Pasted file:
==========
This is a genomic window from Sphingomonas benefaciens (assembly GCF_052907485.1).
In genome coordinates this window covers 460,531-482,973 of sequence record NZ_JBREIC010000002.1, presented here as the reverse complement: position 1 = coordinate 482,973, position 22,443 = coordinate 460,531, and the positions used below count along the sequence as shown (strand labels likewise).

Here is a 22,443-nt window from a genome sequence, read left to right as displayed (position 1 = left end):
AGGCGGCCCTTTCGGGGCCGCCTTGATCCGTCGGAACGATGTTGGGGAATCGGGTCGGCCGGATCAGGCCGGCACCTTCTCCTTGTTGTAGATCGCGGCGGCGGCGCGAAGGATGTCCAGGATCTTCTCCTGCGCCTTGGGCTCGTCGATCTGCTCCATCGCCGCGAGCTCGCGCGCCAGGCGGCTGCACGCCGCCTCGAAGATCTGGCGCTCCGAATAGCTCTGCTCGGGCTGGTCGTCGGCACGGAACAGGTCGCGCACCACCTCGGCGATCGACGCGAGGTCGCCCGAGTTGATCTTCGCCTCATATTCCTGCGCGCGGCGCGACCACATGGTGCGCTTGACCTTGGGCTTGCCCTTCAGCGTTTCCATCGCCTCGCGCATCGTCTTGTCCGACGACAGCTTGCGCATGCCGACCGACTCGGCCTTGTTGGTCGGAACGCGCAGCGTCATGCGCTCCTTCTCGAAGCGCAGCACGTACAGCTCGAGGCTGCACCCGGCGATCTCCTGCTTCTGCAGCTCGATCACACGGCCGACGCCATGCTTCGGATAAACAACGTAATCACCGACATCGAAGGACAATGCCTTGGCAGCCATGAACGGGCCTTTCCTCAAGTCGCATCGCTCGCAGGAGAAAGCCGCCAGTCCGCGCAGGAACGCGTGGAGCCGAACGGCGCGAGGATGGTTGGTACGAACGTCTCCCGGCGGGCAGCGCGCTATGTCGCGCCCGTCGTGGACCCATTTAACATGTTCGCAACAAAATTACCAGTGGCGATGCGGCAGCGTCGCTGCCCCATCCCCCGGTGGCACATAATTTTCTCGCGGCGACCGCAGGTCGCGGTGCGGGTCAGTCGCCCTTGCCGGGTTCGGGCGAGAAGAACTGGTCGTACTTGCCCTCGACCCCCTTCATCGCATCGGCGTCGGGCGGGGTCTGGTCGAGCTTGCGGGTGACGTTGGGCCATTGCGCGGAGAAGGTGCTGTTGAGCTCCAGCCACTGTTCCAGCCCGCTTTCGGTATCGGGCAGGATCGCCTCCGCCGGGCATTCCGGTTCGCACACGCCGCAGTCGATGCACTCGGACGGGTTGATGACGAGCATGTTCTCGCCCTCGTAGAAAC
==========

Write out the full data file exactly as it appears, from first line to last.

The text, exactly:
This is a genomic window from Sphingomonas benefaciens (assembly GCF_052907485.1).
In genome coordinates this window covers 460,531-482,973 of sequence record NZ_JBREIC010000002.1, presented here as the reverse complement: position 1 = coordinate 482,973, position 22,443 = coordinate 460,531, and the positions used below count along the sequence as shown (strand labels likewise).

Here is a 22,443-nt window from a genome sequence, read left to right as displayed (position 1 = left end):
AGGCGGCCCTTTCGGGGCCGCCTTGATCCGTCGGAACGATGTTGGGGAATCGGGTCGGCCGGATCAGGCCGGCACCTTCTCCTTGTTGTAGATCGCGGCGGCGGCGCGAAGGATGTCCAGGATCTTCTCCTGCGCCTTGGGCTCGTCGATCTGCTCCATCGCCGCGAGCTCGCGCGCCAGGCGGCTGCACGCCGCCTCGAAGATCTGGCGCTCCGAATAGCTCTGCTCGGGCTGGTCGTCGGCACGGAACAGGTCGCGCACCACCTCGGCGATCGACGCGAGGTCGCCCGAGTTGATCTTCGCCTCATATTCCTGCGCGCGGCGCGACCACATGGTGCGCTTGACCTTGGGCTTGCCCTTCAGCGTTTCCATCGCCTCGCGCATCGTCTTGTCCGACGACAGCTTGCGCATGCCGACCGACTCGGCCTTGTTGGTCGGAACGCGCAGCGTCATGCGCTCCTTCTCGAAGCGCAGCACGTACAGCTCGAGGCTGCACCCGGCGATCTCCTGCTTCTGCAGCTCGATCACACGGCCGACGCCATGCTTCGGATAAACAACGTAATCACCGACATCGAAGGACAATGCCTTGGCAGCCATGAACGGGCCTTTCCTCAAGTCGCATCGCTCGCAGGAGAAAGCCGCCAGTCCGCGCAGGAACGCGTGGAGCCGAACGGCGCGAGGATGGTTGGTACGAACGTCTCCCGGCGGGCAGCGCGCTATGTCGCGCCCGTCGTGGACCCATTTAACATGTTCGCAACAAAATTACCAGTGGCGATGCGGCAGCGTCGCTGCCCCATCCCCCGGTGGCACATAATTTTCTCGCGGCGACCGCAGGTCGCGGTGCGGGTCAGTCGCCCTTGCCGGGTTCGGGCGAGAAGAACTGGTCGTACTTGCCCTCGACCCCCTTCATCGCATCGGCGTCGGGCGGGGTCTGGTCGAGCTTGCGGGTGACGTTGGGCCATTGCGCGGAGAAGGTGCTGTTGAGCTCCAGCCACTGTTCCAGCCCGCTTTCGGTATCGGGCAGGATCGCCTCCGCCGGGCATTCCGGTTCGCACACGCCGCAGTCGATGCACTCGGACGGGTTGATGACGAGCATGTTCTCGCCCTCGTAGAAAC